settlement with the IRS? any info

Discussion in 'Chit Chat' started by NYC212, Apr 8, 2009.

  1. NYC212


    last yr I was a w2 employee, made a good buck the first 6 months of the year, and left job (was going to be let go due the economy/firm, so left on my own to get a jump on others in the job market)

    I always go exempt for that reason, if I go exempt I will have more cash around if something happens (thank god I did) vs paying into the tax system on a monthly basis

    Im a single male with next to nothing in tax write offs, (rent too) I owe the IRS money for 2008, (just filed) I always see these adds or hear about settling with the IRS but Im was a w2 guy, how does settling work?

    or is it more towards business owners?

    is it worth it only if the amount is huge?

    worth it at 10k? 15k? 25k? 100k<? ?

    (paying lawyers and dealing with the IRS etc)

    any first hand info would be great, I would like to lower my amount owed if all possible

  2. I doubt they are going to settle with you over last year's taxes. Your best bet is to work out a feasible payment plan with them and try and pay this off as soon as possible. You will pay much more in the long run trying to play games with them.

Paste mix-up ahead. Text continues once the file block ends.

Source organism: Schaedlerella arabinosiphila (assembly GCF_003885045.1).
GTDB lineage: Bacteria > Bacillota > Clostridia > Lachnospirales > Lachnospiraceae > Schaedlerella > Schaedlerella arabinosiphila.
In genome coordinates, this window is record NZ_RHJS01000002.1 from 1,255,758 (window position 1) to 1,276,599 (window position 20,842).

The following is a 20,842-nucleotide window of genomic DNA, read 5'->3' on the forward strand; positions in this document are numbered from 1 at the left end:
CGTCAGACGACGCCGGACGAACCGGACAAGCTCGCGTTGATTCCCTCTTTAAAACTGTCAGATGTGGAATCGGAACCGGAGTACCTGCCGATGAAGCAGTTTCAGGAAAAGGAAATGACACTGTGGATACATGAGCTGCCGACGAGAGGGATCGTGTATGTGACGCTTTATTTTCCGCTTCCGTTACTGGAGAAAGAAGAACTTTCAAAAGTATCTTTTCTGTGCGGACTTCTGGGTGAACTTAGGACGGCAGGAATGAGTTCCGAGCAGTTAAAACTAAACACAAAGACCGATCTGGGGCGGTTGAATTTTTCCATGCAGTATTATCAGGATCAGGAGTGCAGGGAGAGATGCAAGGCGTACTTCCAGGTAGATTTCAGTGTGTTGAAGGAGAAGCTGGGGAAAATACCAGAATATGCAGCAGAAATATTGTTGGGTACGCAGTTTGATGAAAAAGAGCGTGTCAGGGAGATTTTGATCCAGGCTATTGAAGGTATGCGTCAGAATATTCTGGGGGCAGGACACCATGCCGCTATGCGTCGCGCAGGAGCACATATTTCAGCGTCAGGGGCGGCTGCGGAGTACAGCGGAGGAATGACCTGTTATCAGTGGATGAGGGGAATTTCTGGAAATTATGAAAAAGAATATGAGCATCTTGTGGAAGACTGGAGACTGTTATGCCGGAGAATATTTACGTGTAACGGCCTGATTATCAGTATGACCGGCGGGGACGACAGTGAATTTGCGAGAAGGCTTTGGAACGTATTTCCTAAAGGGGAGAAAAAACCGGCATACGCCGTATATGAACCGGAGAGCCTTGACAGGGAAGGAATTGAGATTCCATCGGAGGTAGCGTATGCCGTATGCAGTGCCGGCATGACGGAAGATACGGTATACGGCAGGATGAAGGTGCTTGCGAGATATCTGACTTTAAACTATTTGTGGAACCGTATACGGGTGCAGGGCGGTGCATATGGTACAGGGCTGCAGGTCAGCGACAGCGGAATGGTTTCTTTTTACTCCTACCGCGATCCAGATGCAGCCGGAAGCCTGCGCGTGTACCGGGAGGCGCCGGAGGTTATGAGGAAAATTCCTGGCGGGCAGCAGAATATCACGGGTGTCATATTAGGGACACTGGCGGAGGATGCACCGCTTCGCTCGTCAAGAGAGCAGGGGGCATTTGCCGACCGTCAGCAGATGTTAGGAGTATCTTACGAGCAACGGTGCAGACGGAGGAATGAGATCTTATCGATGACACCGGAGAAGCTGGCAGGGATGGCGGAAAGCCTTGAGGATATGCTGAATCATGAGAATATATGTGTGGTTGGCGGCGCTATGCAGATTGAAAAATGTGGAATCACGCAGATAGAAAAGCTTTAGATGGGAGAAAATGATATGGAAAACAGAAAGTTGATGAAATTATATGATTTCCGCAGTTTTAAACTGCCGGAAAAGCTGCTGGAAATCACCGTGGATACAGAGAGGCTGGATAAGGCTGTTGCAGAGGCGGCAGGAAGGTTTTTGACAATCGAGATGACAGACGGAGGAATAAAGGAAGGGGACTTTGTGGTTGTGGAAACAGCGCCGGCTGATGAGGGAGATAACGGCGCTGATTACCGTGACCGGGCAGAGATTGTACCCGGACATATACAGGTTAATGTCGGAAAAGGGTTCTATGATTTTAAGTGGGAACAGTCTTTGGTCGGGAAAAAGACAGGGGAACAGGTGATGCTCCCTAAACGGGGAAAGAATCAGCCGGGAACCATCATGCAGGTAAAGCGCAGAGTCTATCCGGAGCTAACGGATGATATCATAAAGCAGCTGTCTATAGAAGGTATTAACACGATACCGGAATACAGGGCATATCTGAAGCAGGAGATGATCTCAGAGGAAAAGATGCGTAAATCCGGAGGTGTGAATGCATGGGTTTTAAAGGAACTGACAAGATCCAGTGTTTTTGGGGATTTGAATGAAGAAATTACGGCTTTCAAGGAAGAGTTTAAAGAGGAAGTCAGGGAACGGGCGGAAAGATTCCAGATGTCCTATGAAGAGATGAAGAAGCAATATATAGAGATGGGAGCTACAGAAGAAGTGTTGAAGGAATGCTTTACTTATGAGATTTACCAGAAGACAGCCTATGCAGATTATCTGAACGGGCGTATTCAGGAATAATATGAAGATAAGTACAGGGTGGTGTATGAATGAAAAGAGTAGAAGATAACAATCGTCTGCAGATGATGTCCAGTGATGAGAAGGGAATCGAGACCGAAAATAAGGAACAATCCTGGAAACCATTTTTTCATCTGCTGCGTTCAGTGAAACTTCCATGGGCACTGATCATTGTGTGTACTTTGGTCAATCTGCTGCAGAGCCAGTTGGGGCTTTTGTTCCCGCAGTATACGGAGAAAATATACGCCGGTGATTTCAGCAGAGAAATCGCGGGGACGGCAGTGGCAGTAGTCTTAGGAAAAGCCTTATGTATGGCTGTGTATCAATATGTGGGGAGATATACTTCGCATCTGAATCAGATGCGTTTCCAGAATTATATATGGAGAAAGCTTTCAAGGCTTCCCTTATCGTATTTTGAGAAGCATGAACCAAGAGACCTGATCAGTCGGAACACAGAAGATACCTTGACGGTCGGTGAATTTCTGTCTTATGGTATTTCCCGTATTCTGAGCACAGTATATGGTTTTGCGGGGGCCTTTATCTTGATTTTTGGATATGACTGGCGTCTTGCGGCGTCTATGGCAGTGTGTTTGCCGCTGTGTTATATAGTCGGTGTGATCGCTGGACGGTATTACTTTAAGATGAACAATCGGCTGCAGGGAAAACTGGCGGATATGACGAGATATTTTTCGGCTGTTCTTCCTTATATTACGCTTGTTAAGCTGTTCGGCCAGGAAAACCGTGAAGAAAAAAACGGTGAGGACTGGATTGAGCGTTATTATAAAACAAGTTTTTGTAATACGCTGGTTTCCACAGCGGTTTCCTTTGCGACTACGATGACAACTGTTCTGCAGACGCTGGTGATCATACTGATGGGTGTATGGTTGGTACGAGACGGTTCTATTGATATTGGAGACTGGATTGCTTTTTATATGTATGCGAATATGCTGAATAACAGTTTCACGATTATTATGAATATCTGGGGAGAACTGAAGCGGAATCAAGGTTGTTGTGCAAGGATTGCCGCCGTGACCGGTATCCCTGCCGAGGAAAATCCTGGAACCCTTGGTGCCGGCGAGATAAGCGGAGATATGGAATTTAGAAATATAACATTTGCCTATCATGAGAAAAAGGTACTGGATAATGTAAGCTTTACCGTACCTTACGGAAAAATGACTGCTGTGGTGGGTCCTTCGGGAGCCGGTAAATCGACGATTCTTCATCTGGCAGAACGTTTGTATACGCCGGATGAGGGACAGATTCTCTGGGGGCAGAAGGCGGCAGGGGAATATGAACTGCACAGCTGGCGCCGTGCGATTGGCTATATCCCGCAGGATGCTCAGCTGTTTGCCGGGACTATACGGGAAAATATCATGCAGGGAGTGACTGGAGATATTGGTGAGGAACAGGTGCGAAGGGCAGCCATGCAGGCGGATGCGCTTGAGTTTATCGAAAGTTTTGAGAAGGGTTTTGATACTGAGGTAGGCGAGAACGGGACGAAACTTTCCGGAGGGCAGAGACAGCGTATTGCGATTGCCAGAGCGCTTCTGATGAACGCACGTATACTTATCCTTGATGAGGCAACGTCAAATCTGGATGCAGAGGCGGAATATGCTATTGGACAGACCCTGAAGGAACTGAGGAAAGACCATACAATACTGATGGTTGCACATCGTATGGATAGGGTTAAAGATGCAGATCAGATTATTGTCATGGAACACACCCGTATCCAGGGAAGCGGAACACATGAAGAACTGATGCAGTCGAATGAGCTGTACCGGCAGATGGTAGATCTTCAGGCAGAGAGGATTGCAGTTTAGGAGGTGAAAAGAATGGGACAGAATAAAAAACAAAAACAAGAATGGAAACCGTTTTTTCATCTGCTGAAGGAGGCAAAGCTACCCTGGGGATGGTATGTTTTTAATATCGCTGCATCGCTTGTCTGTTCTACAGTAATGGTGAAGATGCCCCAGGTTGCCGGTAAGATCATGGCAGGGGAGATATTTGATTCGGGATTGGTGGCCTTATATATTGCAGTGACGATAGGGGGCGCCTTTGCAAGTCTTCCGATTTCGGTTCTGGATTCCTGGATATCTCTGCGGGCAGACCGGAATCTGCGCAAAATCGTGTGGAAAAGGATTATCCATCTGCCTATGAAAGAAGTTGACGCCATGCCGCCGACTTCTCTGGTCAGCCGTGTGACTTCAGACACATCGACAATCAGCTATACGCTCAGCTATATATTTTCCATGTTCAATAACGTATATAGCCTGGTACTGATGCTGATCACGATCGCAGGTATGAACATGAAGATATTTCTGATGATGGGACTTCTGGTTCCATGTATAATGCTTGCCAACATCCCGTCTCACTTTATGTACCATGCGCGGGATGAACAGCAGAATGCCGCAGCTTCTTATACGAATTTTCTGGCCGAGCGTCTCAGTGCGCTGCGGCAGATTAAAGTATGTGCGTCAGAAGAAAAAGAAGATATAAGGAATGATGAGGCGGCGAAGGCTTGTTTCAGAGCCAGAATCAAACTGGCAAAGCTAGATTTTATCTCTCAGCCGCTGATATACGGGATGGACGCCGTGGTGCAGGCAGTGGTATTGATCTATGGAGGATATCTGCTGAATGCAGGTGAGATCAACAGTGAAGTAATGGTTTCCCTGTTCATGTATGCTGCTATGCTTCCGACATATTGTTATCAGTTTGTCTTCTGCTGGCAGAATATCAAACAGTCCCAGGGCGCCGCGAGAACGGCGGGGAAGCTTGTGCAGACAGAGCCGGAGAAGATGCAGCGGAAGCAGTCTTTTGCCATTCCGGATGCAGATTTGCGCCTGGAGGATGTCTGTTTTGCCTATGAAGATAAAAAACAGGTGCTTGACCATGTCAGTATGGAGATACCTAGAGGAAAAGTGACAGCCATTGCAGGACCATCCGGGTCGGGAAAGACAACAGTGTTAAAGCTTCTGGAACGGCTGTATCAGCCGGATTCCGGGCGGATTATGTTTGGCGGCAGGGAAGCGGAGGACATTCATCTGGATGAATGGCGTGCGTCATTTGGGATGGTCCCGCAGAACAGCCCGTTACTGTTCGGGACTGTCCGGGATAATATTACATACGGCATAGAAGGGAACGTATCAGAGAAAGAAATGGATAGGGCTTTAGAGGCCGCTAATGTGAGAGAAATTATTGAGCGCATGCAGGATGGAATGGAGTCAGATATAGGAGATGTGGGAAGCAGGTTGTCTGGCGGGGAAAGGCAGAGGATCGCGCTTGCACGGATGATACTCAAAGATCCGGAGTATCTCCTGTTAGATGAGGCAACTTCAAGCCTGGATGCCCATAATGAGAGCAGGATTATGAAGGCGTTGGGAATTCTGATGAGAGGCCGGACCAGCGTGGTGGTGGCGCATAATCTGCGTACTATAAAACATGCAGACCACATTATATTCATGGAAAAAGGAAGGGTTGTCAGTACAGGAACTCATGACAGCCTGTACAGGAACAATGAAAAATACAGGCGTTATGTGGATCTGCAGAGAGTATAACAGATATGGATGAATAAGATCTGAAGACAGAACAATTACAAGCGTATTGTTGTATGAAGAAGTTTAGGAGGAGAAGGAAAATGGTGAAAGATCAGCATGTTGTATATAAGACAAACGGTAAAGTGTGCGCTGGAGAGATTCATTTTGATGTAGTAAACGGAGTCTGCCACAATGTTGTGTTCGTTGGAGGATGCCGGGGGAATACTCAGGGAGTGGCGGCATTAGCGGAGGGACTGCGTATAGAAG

BUT if you don't believe me you can always call those tax relief companies always on TV. Look how much they saved their clients. I'm sure it would work for you too and you can pay them pennies on the dollar for just one phone call. :D
  3. NYC212


    I will just write a check then. no need to pay a lawyer too
  4. A prudent way to lower your tax due is to open an IRA or SEP IRA and make the max contribution, then work out a payment plan for the balance, ideally no more than 18 months.
  5. The biggest drawback to a payment plan with the IRS is it doesn't shield you from their penalties and interest, which is rather high speaking from past experience). Pay in full by April 15th or you will pay more, even if it is a day late. Borrow from a relative if you have to, work out a payment plan with them, it will cost you less in the long run.
  6. I agree that the best approach is to pay it off all it once if you can. I don't think you pay penalties if you work out a payment plan with them in advance (I could be wrong) but you will pay interest of course. Good luck to the OP I think that you will be happier in the long run if you get it over with now.

    edit: I was wrong, you do pay penalties as well plus interest with a payment plan.